Because you know what your issues are, perhaps you should try to be more self-aware when arguing so he doesn't feel like you're a complete nutcase and maybe he should be more willing to accept that what you feel won't always make sense.

  9. He can reassure you 'til he's blue in the face, but it's useless until you allow yourself to hear it, and then to believe it, and then to let it stick. I've been in your shoes, but at the same time I can empathize with him; Sooner or later even the most patient man (or woman) will get sick of repeating him (or her)self and give up.

  10. I just spent an entire christmas holiday in this state of mass confused love. Suppose that's how you can tell you love someone, when it's hard to let our guards down, and you push them away when the reality of it is, as you wrote,

    "And I need for him not to get annoyed that I need his help. That I need him. I need for him to not get upset when I want to talk about it."

    Moving in together is a big step – it's making sure this will work and forging ahead. Your losing a lot of your own independance and gaining more of an US. Day by day.
    Best of luck and patience.

  11. I should have also added that for you to control your anxiety relating to the trust issues…

    You know what your issue is. You know it is natural to have anxiety about it spontaneously surface from time to time. Therefore, when you do feel it, you should recognize it for what it is, and have PATIENCE with yourself. I know it's like an itch that you feel you need to scratch, but if you see the episode for what it is, you also know it will pass and the urgency to scratch it won't persist. It goes away by itself, without any help -if you've resolved the underlying problem an its only the anxiety resurfacing.

  12. He is being a typical male "fixer" and some time men just need to realize that we don't want to be fixed. Just listened to and empathized with and in the end they'll listen, never really get it and just shake their head. I went through this when I first moved in with my SO and it took about a year to get back into our comfort zone.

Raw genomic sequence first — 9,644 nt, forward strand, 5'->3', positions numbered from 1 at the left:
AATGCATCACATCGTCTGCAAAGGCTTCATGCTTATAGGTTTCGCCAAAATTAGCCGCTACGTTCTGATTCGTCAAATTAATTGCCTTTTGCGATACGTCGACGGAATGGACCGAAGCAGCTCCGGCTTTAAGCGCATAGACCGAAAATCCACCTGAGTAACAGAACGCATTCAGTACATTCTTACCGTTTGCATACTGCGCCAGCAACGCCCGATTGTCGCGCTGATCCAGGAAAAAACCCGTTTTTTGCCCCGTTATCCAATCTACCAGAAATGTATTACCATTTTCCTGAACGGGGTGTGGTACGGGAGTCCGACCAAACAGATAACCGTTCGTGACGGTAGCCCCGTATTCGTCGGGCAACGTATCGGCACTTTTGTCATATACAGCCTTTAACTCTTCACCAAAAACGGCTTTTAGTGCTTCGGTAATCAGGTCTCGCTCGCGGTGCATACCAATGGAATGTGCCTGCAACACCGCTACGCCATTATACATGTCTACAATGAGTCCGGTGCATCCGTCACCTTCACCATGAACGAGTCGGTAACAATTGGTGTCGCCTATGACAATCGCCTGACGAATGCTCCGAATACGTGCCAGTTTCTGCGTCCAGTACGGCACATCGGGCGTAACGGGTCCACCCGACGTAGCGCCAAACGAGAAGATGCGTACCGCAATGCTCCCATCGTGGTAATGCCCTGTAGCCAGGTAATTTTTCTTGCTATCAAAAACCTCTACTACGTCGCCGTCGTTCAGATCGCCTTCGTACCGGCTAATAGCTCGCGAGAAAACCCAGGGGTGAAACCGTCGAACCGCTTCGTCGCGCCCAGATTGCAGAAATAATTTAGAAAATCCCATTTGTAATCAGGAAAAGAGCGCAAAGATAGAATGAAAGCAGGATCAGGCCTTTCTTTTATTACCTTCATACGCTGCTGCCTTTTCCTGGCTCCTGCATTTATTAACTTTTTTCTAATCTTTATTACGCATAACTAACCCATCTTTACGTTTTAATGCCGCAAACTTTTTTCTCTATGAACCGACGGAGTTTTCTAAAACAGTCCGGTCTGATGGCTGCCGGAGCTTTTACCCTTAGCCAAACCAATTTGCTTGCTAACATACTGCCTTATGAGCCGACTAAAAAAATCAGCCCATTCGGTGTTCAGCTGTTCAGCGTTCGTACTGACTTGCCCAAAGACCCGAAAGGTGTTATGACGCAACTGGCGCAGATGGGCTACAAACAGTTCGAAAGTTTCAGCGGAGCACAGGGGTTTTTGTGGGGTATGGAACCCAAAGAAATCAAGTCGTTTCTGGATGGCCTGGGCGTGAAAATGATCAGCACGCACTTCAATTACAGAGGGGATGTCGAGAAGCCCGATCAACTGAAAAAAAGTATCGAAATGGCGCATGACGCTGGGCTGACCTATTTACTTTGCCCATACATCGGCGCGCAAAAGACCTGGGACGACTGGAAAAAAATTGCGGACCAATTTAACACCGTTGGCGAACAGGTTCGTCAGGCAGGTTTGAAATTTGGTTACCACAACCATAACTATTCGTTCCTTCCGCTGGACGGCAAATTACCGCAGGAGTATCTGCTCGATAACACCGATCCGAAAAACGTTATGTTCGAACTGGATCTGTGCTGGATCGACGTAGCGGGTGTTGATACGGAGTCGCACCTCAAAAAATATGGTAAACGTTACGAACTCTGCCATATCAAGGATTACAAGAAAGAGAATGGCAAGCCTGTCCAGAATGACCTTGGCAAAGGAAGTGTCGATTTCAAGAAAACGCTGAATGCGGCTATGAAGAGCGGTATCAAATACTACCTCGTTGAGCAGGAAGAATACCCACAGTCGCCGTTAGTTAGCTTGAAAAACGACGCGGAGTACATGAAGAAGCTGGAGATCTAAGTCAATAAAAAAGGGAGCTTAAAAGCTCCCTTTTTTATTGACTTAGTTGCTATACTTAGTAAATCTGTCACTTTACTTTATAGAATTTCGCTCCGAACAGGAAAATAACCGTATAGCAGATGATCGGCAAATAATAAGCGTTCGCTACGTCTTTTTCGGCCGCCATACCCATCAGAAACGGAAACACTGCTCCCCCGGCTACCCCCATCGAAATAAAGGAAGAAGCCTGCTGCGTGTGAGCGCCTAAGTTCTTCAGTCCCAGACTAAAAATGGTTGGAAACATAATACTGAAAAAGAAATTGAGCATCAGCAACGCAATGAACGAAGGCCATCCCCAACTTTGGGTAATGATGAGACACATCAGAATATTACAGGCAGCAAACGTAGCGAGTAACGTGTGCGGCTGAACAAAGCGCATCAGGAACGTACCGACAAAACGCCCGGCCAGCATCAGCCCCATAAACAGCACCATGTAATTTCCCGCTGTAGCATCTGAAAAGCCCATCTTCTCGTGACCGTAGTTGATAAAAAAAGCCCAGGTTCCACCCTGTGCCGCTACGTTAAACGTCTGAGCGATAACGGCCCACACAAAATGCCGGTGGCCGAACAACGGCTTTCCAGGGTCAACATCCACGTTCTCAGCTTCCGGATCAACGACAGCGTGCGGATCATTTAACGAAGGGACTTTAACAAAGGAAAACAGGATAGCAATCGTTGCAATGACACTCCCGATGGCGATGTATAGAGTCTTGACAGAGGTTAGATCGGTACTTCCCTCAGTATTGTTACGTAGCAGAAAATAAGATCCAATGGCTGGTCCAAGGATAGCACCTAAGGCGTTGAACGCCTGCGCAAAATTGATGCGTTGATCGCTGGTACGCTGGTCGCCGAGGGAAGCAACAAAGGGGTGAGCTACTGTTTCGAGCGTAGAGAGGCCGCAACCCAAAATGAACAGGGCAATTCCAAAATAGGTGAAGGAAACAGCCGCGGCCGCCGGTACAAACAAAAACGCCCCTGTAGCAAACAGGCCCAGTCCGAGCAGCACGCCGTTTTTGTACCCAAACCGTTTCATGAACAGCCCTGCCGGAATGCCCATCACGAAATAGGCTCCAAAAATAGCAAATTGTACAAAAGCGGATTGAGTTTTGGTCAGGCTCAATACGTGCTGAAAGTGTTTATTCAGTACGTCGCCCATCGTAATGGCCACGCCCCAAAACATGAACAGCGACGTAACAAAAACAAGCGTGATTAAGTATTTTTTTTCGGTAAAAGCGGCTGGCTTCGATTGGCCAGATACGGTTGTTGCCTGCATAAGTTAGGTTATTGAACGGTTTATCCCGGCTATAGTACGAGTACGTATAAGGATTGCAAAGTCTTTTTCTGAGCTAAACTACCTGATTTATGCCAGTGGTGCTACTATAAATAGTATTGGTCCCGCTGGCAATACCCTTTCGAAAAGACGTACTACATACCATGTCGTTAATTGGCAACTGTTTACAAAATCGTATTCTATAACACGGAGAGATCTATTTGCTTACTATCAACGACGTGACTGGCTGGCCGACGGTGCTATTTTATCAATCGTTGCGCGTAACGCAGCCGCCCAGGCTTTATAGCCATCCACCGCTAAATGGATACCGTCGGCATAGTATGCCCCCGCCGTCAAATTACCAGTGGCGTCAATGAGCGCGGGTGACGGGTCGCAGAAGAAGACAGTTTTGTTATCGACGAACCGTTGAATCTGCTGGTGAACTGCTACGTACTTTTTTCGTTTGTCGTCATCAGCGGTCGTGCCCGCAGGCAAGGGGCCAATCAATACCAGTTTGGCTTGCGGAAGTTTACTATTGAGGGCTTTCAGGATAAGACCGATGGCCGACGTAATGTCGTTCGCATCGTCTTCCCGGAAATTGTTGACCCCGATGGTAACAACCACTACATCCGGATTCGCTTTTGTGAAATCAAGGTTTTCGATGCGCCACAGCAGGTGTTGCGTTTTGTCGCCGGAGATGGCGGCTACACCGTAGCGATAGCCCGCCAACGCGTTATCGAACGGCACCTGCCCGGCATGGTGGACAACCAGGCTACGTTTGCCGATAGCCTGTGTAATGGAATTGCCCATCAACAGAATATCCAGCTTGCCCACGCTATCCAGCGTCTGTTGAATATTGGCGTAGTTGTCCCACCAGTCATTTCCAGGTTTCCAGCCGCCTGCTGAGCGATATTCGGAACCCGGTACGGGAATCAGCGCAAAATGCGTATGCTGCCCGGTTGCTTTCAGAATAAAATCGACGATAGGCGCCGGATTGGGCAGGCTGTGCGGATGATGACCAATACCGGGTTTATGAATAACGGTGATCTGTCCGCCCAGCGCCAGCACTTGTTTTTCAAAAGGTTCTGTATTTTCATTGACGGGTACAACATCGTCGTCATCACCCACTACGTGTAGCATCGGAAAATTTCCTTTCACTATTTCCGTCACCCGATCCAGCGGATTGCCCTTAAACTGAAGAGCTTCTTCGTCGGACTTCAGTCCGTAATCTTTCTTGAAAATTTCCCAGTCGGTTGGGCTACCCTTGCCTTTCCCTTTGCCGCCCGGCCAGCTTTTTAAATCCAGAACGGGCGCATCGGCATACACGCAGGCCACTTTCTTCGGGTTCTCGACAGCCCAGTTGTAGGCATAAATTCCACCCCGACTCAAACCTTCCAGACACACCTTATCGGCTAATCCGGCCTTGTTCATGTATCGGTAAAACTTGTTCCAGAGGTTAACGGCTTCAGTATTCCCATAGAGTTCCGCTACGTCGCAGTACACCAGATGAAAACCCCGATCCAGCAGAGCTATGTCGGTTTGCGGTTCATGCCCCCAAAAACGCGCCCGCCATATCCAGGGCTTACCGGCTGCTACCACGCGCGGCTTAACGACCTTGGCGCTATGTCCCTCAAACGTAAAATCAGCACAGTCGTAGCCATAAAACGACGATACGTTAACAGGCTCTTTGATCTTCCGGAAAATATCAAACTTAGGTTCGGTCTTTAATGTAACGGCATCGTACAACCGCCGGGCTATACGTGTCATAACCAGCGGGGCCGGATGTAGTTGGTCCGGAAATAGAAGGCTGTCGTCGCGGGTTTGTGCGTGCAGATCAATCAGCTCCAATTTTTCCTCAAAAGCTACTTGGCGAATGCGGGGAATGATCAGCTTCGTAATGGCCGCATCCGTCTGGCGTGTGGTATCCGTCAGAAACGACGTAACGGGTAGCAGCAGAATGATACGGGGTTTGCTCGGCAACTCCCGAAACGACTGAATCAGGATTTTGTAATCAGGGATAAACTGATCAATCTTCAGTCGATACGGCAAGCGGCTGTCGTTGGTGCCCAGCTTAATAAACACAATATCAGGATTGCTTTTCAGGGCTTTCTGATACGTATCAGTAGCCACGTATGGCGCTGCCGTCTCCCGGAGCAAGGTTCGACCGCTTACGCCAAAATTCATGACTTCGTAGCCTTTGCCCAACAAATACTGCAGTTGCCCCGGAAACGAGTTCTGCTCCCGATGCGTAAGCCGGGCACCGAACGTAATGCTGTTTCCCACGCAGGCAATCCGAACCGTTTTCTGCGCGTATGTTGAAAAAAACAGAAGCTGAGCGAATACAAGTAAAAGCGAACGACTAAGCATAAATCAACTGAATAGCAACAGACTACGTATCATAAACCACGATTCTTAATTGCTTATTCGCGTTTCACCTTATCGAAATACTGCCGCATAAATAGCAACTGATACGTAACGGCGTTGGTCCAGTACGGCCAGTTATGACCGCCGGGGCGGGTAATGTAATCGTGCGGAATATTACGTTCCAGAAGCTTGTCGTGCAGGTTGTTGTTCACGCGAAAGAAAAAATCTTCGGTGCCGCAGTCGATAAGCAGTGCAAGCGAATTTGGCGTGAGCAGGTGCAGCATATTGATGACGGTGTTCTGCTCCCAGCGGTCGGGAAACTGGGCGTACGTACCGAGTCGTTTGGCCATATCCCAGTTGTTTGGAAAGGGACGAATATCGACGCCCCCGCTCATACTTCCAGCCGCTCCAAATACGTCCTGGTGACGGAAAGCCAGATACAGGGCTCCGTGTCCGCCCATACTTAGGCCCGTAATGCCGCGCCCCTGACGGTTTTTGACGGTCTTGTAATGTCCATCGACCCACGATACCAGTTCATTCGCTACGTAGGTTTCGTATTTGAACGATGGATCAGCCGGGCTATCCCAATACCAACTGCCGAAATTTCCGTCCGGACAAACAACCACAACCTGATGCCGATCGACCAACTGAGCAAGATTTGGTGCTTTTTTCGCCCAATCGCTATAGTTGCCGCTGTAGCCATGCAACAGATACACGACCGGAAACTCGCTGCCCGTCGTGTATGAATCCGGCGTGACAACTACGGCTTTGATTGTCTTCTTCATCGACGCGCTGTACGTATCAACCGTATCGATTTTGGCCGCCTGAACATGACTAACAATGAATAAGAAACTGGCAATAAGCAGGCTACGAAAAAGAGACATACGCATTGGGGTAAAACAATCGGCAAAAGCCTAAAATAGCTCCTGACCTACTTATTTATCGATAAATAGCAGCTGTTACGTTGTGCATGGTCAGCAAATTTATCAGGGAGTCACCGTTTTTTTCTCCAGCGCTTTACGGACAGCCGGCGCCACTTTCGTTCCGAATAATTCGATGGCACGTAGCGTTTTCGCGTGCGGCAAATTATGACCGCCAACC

This just proves that even the best relationships take work and you two are probably going through some sort of primal instictual thing regarding space and territories.

    I hate advice but one thing I can say is "pick your battles" and be honest with yourself — from a self-described drama queen sometimes I have to stop the act and stop trying to make him understand things he may never understand. Instead of chastizing him for it, I try to find a way to love him for it.

    Not sure if that makes sense.

    Its a transition period, the nice thing is that once you get through it, you'll be both stronger and wiser for it.

  13. I have been married for more than 10 yrs now (pretty much happily) and I can tell you, from experience, that you lose credibility w/ someone you're close to if you are regularly bringing up issues from the past. Life becomes a minefield of taboo topics and emotional outbursts and no one can live like that for very long. It took me a while to learn to articulate my feelings and emotions adequately at the time I was upset/pissed off and then let go and move on. No, you never forget (forgive and forget is a lie) but in my mind, you can't build trust if you never know when something you did last week or last year is going to come hurling back at you.

  14. I'm just sort of curious: A lot of advice is offered in response to some of your more provocative posts. Do you, Stephanie, ever follow any of the unsolicited advice offered in response to your posts/learn something from your readers responses? For example, at least one preson has said in response to this post that you just gotta chill. Do you ever read such a post and say to yourself: "Wow. He/she is right. I am overreacting. I do need to chill." Or is anyone who offers unsolicited advice merely blowing smoke?